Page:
Document Type



Doctor of Philosophy (PhD)


Political Science

First Advisor's Name

Ronald W. Cox

First Advisor's Committee Title

Committee chair

Second Advisor's Name

Mohiaddin Mesbahi

Second Advisor's Committee Title

committee member

Third Advisor's Name

Benjamin Smith

Third Advisor's Committee Title

committee member

Fourth Advisor's Name

Jin (Julie) Zeng

Fourth Advisor's Committee Title

committee member


Transnational Capitalism, Transnational Capitalist Class, Middle East, Gulf Cooperation Council, Globalization

Date of Defense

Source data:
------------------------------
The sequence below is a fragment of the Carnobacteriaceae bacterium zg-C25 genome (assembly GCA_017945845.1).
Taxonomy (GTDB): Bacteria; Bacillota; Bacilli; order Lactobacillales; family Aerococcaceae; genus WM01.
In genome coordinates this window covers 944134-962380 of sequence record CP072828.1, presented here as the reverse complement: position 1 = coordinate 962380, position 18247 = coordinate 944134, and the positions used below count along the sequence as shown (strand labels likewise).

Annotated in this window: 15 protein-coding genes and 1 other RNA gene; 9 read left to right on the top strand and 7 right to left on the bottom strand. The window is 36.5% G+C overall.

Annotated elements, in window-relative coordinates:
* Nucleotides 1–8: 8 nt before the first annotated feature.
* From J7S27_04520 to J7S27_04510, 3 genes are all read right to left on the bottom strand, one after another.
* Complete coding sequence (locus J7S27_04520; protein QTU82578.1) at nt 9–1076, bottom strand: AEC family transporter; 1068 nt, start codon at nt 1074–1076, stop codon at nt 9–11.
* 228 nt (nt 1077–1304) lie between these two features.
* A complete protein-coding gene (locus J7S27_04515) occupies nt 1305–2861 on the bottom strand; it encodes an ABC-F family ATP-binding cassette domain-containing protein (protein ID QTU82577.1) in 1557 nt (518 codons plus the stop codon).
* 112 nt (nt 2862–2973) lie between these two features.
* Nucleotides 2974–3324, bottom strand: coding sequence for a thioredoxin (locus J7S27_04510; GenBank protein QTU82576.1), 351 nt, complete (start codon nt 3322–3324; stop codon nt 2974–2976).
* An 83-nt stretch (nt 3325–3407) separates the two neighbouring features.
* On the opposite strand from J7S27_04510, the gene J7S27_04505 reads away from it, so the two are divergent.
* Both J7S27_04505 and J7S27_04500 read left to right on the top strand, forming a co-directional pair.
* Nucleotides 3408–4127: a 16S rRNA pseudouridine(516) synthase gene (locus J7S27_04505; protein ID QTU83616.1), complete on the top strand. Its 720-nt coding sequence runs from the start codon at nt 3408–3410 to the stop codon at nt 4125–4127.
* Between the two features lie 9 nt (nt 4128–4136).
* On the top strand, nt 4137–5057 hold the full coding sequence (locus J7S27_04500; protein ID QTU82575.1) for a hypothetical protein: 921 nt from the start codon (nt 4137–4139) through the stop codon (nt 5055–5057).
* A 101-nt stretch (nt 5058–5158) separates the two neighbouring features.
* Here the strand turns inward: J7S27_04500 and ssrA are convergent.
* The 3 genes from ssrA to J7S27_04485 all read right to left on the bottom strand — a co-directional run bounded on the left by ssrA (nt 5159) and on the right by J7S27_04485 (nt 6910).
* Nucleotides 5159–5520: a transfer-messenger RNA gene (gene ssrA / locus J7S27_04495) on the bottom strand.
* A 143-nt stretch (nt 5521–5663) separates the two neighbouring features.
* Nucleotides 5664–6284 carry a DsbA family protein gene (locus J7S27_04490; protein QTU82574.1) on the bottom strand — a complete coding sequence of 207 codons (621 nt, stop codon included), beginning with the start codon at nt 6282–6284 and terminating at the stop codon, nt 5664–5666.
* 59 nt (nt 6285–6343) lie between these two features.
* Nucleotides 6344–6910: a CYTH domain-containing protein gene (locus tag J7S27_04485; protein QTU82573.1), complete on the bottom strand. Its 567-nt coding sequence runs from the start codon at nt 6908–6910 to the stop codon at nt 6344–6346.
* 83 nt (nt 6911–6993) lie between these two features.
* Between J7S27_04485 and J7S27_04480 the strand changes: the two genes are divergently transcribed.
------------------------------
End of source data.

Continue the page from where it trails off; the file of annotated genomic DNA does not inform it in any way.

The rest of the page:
In this dissertation, I argue that transnational elites within the Gulf Cooperation Council (GCC) have been integrated within a Transnational Capitalist Class (TCC) economically, militarily and politically through relationships that transcend the boundaries of the nation-state. These relationships exist within the context of a global capitalist structure of accumulation that is dependent on the maintenance of a repressive state apparatus in the GCC. There have been few attempts to analyze the relationships that Middle Eastern political and economic elites have developed with global elite networks. This work fills an important gap in the scholarly literature by linking the political and economic power of the GCC elites to transnational capitalist class actors in the U.S. and Western Europe. The TCC is comprised of actors who derive their wealth and power from ownership of production or financial activities on a global scale. The embeddedness of GCC elites within the TCC came with the de-centralization of capital accumulation occurring from the 1970s through the present that has linked regional and local capitalists to the ownership activities of transnational capitalist firms. The GCC is an important case study for analyzing the structure and consequences the current phase of globalization due to its relative vi importance in providing resources and financing for transnational globalization. Therefore this project contributes to our assessment of the role played by transnational elites in the GCC and the regional and global consequences of their power struggles based in part on a theoretical framework derived from Neo-Gramscianism.





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